pastorjohnb

Thoughts and musings on faith and our mighty God!


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Binding and Letting Loose

Reading: Matthew 18: 18-20

Verse 20: For where two or three come together in my name, there am I with them.

What do we bind on earth?  What do we let loose on earth?  And more importantly, what does God desire us to bind and to let loose on earth?  Jesus came to establish God’s kingdom here on earth.  If we look at the example set by Jesus, we can get a glimpse of the answers to these questions.  Jesus first sought to bind with love.  Love was at the center of and bound all of His relationships together.  He also spoke of love covering over sin (which we see on the cross in its fullest form) and of love overcoming evil.  When we bind love to things, sin and evil flee.  In addition, Jesus sought to bind joy, peace, kindness, mercy, compassion, and forgiveness to all He said and did.  Jesus bound Himself to these things and they flowed through His very being as He brought the kingdom of God to the earth.  These same things that Jesus bound Himself to here on earth remain bound to Him in heaven.  He says the same will be true for us in eternity.

What did Jesus let loose on earth?  Jesus let loose God’s justice and mercy for all, a radical hospitality that welcomed all sorts of people, an inclusivity that drew all into God’s love, and an unending well if healing and restoration that sought to make all things new and whole.  Jesus burst open the doors of the church and the kingdom of God flowed out into the world.  And lastly, when Jesus departed this Earth to return to the right hand of God, He let loose the Holy Spirit.  He let loose the Holy Spirit to live in and to move amongst us, keeping Jesus’ words and actions fresh in our hearts and minds, ever leading and guiding us to live and love as Jesus did.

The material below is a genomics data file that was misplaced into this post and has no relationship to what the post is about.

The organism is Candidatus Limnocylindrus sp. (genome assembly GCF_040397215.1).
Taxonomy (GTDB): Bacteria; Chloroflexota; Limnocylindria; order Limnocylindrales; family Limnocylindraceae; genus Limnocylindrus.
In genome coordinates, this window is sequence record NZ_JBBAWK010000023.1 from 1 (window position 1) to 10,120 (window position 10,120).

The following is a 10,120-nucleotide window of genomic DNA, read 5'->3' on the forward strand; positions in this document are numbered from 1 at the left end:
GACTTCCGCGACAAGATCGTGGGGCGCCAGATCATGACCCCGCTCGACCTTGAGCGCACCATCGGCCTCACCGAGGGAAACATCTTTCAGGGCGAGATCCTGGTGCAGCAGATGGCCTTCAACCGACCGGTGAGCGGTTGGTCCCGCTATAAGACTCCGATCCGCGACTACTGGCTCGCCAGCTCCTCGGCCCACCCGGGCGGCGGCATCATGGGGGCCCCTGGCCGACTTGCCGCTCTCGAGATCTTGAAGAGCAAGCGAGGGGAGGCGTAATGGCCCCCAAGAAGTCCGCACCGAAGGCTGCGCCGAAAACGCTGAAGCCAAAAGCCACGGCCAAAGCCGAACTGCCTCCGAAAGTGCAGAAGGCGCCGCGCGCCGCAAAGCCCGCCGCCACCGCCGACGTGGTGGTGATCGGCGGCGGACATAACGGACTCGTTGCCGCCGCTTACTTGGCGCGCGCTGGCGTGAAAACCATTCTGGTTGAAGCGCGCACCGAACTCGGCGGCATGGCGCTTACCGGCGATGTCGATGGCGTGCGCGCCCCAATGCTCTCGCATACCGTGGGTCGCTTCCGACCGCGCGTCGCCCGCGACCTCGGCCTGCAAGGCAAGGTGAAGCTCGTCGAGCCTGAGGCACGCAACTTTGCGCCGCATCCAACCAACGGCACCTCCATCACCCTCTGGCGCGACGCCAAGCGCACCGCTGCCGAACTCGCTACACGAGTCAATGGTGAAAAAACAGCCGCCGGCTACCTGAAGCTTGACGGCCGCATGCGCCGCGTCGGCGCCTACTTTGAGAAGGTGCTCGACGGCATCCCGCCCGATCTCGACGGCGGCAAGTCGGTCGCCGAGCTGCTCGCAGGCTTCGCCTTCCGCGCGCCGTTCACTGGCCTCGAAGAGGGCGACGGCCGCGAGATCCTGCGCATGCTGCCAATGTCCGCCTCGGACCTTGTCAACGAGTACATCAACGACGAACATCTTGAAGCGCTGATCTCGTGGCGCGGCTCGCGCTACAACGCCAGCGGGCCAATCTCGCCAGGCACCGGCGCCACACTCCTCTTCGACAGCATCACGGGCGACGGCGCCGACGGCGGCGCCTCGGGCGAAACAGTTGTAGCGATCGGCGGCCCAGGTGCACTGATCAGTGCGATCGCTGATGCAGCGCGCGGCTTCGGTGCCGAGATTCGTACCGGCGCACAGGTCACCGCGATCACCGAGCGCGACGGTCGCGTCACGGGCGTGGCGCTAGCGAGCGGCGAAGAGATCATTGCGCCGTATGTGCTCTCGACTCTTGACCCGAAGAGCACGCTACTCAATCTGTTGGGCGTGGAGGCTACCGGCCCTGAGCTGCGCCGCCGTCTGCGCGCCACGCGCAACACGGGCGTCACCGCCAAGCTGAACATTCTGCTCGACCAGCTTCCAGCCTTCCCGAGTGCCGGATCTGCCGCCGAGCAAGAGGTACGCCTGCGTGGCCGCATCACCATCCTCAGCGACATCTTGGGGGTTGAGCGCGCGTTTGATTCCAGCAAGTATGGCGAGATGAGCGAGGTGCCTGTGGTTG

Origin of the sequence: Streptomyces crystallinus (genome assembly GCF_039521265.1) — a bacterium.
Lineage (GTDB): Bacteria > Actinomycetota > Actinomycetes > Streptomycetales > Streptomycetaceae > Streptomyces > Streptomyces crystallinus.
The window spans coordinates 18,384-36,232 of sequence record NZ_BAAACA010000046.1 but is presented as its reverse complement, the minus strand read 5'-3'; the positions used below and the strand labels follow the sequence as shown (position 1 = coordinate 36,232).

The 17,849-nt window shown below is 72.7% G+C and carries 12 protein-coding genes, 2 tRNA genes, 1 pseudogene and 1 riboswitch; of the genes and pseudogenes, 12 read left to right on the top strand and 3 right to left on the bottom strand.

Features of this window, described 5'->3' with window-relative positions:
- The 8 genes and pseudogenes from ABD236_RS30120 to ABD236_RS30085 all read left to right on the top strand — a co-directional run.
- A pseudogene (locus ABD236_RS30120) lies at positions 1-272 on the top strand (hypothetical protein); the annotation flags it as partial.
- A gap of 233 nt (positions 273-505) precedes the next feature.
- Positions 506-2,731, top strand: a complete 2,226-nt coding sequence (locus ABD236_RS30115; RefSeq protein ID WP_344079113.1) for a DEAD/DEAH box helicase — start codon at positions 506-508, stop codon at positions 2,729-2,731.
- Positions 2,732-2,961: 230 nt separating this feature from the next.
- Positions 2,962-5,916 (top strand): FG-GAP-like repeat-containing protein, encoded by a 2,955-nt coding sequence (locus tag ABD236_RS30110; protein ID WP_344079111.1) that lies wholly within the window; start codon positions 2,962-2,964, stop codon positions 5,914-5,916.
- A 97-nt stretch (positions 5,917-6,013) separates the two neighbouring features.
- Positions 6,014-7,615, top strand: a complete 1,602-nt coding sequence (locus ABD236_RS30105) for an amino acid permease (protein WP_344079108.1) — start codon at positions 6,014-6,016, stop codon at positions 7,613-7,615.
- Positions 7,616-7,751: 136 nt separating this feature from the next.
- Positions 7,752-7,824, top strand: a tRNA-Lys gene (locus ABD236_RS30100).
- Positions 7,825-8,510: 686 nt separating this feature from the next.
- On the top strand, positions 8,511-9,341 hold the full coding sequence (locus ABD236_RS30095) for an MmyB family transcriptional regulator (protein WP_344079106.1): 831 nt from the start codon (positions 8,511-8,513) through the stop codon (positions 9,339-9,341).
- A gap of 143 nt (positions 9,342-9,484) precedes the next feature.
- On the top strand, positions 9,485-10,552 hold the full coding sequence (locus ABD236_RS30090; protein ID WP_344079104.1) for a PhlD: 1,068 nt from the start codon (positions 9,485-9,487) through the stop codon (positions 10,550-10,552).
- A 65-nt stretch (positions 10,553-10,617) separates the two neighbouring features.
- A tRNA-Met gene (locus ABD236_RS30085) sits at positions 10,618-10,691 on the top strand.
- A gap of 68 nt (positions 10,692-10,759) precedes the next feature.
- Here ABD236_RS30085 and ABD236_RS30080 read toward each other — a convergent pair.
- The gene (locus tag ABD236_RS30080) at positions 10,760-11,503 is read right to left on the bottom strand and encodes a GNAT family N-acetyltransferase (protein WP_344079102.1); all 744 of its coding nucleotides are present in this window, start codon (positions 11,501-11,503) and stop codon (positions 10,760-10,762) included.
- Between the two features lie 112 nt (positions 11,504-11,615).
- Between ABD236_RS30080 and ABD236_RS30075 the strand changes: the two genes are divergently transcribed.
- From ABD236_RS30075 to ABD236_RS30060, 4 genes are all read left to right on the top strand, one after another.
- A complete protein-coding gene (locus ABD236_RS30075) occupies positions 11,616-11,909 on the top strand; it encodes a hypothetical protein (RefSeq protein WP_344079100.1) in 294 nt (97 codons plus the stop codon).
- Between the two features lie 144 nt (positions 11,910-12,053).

As individuals and as churches, we choose what we bind ourselves to and what we let loose here on earth.  When we choose to closely connect ourselves to Jesus, what we bind and let loose mirrors what Jesus bound and let loose.  In doing so, we also bring the kingdom of God here to the earth.  As followers of Jesus Christ, we seek to spread the gospel to all peoples and to all nations.  Jesus encourages us to move out together, promising, “For where two or three come together in my name, there am I with them”.  May we bind ourselves to Jesus Christ this day as we seek to let loose the kingdom of God here on the earth.

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Pearls and Treasures

Reading: Matthew 13: 44-52

Verses 44 and 46: Then in his joy… he sold all he had… he sold everything…

In our first two parables today, the ‘man’ in each comes into contact with something of great worth and both joyfully sell all they own to acquire what they have found.  The meaning for us relates to the value of the kingdom of God.  Once we come into contact with God’s kingdom we too are willing to give anything or everything to possess it.  The discovery process can vary.  One man happened upon it while the other was searching.  So it is with our faith journeys.  Some people are born into a family of faith, some happen into faith as God powerfully acts in their lives, and others come to a place in life that leads them to actively seek God.